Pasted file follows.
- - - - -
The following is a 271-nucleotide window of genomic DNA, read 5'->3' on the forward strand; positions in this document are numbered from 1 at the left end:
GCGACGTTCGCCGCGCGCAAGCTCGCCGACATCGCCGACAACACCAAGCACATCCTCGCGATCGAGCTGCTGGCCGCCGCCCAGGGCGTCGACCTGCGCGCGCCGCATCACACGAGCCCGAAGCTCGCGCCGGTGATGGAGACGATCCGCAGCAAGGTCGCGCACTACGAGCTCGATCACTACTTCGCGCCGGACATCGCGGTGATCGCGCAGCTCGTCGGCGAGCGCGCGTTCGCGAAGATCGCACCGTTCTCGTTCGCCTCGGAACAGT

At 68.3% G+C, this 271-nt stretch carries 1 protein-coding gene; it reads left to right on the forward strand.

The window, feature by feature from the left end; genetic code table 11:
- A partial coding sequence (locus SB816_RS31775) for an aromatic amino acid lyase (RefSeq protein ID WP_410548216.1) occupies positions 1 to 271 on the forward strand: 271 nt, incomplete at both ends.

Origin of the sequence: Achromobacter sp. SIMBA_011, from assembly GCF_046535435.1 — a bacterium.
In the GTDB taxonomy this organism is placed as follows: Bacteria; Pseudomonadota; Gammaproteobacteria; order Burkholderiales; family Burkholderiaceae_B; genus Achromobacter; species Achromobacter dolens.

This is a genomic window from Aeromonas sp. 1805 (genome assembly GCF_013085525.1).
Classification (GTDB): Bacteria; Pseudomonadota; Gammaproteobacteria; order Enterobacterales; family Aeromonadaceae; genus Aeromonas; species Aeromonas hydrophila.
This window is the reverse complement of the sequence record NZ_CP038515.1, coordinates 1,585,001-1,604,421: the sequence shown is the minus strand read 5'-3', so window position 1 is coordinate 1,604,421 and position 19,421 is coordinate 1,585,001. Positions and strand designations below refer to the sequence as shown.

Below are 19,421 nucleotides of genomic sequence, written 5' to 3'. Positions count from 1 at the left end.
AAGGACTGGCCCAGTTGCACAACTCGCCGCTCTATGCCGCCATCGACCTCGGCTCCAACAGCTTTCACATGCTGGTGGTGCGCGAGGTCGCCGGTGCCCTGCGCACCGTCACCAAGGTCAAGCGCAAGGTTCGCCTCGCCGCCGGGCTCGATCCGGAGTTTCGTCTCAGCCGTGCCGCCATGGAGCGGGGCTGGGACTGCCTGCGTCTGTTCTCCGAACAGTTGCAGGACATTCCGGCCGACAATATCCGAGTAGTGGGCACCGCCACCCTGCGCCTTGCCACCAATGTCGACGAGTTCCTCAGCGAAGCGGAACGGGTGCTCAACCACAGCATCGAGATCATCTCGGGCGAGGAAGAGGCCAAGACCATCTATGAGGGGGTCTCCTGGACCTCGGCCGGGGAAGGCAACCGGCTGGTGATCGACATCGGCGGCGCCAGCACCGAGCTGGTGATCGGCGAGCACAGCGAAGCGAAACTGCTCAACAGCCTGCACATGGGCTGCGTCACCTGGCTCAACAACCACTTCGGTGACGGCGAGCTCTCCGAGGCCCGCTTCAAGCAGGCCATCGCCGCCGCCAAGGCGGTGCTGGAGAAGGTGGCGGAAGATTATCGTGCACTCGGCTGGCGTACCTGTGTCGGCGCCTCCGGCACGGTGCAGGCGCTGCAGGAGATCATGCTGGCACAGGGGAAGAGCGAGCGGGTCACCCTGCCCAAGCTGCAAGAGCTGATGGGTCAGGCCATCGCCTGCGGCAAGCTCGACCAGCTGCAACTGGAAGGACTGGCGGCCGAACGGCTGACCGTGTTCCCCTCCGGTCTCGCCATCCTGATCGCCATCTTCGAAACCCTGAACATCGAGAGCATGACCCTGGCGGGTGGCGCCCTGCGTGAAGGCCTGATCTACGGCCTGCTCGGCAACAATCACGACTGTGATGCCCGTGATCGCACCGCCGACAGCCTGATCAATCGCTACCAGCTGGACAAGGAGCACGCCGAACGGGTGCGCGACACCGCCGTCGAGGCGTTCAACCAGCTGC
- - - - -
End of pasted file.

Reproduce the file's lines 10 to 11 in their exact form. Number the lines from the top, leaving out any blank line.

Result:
This window is the reverse complement of the sequence record NZ_CP038515.1, coordinates 1,585,001-1,604,421: the sequence shown is the minus strand read 5'-3', so window position 1 is coordinate 1,604,421 and position 19,421 is coordinate 1,585,001. Positions and strand designations below refer to the sequence as shown.

Below are 19,421 nucleotides of genomic sequence, written 5' to 3'. Positions count from 1 at the left end.